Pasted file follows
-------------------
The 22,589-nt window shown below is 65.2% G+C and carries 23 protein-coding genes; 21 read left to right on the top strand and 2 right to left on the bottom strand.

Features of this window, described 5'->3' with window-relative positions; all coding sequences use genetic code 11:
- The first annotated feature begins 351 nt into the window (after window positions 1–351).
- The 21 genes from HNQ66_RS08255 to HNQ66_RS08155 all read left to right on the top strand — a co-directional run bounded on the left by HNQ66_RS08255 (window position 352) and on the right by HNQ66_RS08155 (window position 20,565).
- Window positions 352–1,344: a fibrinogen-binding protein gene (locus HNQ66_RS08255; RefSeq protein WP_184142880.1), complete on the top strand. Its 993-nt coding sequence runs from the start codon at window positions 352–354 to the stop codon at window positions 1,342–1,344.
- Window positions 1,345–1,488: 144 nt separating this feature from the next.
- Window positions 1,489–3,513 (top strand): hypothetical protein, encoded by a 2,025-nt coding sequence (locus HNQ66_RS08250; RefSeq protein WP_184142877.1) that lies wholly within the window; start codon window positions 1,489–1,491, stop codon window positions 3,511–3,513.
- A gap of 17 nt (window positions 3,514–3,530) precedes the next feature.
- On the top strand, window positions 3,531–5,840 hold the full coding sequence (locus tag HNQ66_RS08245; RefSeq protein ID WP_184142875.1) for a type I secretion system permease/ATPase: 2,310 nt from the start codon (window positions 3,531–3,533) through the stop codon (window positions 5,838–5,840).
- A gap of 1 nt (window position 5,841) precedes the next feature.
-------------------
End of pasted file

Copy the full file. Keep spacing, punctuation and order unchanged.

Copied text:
The 22,589-nt window shown below is 65.2% G+C and carries 23 protein-coding genes; 21 read left to right on the top strand and 2 right to left on the bottom strand.

Features of this window, described 5'->3' with window-relative positions; all coding sequences use genetic code 11:
- The first annotated feature begins 351 nt into the window (after window positions 1–351).
- The 21 genes from HNQ66_RS08255 to HNQ66_RS08155 all read left to right on the top strand — a co-directional run bounded on the left by HNQ66_RS08255 (window position 352) and on the right by HNQ66_RS08155 (window position 20,565).
- Window positions 352–1,344: a fibrinogen-binding protein gene (locus HNQ66_RS08255; RefSeq protein WP_184142880.1), complete on the top strand. Its 993-nt coding sequence runs from the start codon at window positions 352–354 to the stop codon at window positions 1,342–1,344.
- Window positions 1,345–1,488: 144 nt separating this feature from the next.
- Window positions 1,489–3,513 (top strand): hypothetical protein, encoded by a 2,025-nt coding sequence (locus HNQ66_RS08250; RefSeq protein WP_184142877.1) that lies wholly within the window; start codon window positions 1,489–1,491, stop codon window positions 3,511–3,513.
- A gap of 17 nt (window positions 3,514–3,530) precedes the next feature.
- On the top strand, window positions 3,531–5,840 hold the full coding sequence (locus tag HNQ66_RS08245; RefSeq protein ID WP_184142875.1) for a type I secretion system permease/ATPase: 2,310 nt from the start codon (window positions 3,531–3,533) through the stop codon (window positions 5,838–5,840).
- A gap of 1 nt (window position 5,841) precedes the next feature.